icybikes



























  1. East Ramp Wood Fired Pizza by the airport. Great food and beer/wine.

  2. Awesome picture. My KLR will drive the Dalton Highway one of these days. What tires do you have on yours?

  3. Thanks. I recently replaced the OEM tires with Dunlop Trailmax Missions. The Dalton Highway is on my list, too. Along with Top of the World Highway (which I've driven twice) and the Denali Highway (which I've ridden on a mountain bike). This is my first motorcycle, so I'm enjoying having a new way to see favorite places.

  4. How are the new tires holding up? I will have to replace OEM as well before start of next season. 3100 miles and rear tire is almost bald in the middle.

  5. Tusk. Affordable and damn near indestructible.

  6. If you like being active, like running or biking, and don’t mind cold, the. Make sure to read up on the biking, walking, and skiing trails in Anchorage. They are extensive.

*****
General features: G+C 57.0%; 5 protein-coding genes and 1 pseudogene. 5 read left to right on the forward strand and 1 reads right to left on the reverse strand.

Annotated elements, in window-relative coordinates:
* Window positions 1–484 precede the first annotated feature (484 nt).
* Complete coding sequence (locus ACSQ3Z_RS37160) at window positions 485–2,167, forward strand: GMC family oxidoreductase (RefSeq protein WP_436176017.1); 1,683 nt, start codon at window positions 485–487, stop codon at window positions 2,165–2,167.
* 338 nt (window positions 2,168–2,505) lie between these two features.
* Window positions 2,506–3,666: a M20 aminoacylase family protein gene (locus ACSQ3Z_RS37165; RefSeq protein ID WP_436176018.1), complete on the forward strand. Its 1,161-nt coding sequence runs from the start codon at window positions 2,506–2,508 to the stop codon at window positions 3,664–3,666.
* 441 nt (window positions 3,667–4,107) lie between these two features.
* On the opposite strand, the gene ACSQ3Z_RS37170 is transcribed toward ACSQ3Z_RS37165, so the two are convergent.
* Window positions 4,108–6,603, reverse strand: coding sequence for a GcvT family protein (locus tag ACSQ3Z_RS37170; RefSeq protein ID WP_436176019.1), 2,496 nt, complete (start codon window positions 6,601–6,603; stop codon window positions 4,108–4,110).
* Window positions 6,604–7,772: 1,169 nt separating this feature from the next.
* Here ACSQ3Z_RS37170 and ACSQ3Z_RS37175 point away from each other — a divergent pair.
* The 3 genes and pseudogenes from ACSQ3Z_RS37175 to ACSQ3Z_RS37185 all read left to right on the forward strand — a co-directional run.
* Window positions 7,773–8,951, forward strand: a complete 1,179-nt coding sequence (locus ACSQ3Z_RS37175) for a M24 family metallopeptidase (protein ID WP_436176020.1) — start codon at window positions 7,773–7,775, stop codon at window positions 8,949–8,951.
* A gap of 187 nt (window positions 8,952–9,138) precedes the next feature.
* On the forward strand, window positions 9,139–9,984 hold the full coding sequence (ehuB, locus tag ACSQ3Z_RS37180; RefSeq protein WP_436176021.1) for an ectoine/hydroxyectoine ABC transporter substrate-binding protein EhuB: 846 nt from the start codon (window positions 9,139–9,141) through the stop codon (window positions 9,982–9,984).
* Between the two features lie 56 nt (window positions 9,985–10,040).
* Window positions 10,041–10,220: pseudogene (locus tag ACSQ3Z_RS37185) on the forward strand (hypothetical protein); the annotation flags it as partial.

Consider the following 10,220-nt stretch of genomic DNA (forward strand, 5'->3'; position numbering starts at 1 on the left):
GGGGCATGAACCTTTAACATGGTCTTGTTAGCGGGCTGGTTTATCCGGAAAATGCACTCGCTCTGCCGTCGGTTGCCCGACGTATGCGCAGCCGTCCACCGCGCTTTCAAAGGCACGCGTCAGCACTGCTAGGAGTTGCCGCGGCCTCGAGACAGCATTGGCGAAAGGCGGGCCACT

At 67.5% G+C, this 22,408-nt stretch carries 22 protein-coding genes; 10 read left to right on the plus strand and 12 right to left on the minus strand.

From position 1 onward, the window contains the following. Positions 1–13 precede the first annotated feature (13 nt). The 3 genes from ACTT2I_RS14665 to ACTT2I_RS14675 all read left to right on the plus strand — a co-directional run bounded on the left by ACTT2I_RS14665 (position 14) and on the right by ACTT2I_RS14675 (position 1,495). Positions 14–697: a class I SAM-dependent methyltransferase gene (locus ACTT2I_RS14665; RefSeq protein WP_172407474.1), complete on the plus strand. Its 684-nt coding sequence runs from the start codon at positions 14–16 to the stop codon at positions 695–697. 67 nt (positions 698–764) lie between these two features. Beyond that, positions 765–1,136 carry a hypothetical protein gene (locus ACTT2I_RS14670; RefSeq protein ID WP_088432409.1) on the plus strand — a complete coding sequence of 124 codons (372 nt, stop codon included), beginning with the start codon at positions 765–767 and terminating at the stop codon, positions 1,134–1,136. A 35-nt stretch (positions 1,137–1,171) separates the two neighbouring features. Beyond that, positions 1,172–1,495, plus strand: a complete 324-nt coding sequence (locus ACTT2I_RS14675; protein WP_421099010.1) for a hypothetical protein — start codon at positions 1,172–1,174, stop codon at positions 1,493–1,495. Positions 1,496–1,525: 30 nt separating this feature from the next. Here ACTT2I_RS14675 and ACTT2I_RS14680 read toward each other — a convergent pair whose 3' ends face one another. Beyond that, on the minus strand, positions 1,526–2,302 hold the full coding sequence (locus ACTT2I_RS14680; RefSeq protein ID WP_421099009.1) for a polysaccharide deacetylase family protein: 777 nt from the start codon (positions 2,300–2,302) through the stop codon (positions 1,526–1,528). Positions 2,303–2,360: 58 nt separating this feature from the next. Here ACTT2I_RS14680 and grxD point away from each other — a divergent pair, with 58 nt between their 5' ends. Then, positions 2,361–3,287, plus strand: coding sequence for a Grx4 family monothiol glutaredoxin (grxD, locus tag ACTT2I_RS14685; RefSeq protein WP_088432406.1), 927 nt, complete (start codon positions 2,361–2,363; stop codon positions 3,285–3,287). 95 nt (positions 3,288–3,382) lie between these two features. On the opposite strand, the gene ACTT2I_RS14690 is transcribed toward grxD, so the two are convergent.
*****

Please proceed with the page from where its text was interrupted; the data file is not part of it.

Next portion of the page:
7. I'm a fat-biker in Anchorage and consider this town the fat bike capital of the world. I literally don't know of another city anywhere with a better trail system for riding in winter.

  8. That's a fine set up on firm, packed snow and ice. But when it snows while you're at work, a touring bike will leave you slogging through the slop. After 26 years of riding in Anchorage on various bikes -- including winter commuting -- I consider a fat bike with studded tires to be the ultimate option for winter bike commuting. It may be a little slower, but it's far more versatile. Bonus, it doesn't chew up trails and ruin the riding for other people. Skinny tires wreak havoc on softer trails.